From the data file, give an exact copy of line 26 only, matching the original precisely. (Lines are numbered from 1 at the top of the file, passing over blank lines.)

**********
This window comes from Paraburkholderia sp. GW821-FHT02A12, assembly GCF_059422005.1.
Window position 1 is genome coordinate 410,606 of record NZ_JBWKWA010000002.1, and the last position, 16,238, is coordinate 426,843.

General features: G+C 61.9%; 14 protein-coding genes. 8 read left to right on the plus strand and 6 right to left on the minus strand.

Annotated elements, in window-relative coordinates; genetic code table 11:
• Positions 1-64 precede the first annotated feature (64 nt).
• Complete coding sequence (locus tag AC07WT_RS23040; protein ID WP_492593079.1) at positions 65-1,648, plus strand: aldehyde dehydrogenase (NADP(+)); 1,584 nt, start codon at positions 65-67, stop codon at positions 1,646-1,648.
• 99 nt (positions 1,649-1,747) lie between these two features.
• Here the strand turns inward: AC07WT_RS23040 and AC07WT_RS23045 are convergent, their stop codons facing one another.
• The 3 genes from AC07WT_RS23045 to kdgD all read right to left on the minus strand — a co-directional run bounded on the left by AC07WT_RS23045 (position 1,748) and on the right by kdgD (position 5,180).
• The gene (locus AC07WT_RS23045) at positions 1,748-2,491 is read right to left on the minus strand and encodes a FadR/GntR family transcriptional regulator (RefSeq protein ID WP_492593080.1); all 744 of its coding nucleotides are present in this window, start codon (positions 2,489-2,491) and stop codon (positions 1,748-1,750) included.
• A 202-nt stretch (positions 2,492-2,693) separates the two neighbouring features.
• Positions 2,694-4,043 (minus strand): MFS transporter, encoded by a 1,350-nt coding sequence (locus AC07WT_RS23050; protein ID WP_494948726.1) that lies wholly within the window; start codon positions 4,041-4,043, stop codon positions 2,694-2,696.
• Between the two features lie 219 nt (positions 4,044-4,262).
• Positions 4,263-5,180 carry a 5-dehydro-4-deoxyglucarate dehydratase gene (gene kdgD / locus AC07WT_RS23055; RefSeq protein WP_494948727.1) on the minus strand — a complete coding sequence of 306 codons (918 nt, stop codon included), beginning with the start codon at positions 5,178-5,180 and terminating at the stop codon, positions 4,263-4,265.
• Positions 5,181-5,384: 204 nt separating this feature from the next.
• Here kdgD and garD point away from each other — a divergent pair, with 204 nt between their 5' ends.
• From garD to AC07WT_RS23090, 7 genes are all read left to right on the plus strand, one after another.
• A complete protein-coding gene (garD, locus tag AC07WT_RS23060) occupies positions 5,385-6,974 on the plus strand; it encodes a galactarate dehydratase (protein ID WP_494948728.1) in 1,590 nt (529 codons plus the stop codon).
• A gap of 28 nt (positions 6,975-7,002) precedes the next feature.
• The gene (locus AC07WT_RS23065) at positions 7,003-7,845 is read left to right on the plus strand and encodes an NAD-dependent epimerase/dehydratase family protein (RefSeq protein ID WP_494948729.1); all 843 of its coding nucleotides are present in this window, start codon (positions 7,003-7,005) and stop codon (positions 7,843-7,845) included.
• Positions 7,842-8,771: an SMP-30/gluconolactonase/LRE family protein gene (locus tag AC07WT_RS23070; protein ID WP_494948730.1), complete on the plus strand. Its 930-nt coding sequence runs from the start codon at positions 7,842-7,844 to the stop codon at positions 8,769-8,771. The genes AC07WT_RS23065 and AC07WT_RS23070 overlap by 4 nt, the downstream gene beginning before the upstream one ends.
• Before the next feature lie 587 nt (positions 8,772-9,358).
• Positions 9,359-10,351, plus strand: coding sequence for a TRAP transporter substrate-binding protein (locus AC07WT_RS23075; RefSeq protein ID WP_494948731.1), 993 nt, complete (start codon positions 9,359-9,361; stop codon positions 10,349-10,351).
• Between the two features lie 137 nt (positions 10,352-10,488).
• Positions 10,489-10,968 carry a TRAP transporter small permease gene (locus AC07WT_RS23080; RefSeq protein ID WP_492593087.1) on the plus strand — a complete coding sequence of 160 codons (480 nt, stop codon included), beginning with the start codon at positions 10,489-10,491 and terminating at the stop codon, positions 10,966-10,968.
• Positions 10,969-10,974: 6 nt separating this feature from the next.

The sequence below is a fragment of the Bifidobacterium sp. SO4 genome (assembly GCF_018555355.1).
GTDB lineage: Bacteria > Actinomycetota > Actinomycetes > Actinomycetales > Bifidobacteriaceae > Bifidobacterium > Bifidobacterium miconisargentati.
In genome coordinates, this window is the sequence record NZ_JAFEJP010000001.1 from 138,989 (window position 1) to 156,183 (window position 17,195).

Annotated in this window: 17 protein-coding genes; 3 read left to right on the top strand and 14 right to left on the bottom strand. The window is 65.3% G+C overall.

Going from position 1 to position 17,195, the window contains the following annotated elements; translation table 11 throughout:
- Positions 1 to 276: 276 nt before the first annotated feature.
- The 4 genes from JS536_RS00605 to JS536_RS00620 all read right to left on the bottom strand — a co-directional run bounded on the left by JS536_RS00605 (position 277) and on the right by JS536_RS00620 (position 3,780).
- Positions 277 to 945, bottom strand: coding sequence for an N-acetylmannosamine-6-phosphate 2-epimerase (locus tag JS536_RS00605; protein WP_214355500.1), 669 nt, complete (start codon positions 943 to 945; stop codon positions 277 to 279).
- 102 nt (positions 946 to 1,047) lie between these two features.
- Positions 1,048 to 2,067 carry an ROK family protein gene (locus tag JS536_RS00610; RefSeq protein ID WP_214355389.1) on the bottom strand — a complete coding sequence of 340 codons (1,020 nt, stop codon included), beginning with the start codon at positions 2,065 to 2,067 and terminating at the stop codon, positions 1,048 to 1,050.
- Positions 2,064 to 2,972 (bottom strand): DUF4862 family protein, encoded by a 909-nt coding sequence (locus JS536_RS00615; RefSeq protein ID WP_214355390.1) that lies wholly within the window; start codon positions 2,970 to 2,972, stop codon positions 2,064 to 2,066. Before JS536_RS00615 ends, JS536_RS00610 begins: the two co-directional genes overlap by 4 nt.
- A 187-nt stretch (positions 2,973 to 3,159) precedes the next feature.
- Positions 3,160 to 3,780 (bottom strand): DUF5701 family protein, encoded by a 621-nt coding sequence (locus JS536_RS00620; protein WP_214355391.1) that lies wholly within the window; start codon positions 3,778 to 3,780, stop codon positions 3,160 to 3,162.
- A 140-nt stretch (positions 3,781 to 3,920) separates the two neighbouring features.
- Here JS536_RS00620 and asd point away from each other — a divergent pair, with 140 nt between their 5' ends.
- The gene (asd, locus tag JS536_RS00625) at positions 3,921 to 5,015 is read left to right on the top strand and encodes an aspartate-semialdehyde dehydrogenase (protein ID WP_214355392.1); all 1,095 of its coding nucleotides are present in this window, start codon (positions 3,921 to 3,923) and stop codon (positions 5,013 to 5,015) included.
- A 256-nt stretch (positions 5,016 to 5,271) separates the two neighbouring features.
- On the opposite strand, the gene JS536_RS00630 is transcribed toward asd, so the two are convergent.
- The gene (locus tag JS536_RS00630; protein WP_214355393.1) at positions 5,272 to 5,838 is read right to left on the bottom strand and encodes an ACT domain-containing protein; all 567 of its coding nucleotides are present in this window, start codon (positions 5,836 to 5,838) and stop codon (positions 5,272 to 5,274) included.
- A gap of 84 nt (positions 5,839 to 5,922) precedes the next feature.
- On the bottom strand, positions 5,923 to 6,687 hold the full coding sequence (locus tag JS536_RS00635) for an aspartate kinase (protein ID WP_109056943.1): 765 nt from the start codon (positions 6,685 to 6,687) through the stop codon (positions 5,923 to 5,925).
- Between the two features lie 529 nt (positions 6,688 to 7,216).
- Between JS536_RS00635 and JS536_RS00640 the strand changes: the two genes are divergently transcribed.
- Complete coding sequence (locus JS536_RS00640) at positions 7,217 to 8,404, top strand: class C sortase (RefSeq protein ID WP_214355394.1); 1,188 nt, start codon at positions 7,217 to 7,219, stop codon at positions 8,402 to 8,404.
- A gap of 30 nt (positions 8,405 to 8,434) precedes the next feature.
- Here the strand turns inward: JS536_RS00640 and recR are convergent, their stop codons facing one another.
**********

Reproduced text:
• Positions 10,969-10,974: 6 nt separating this feature from the next.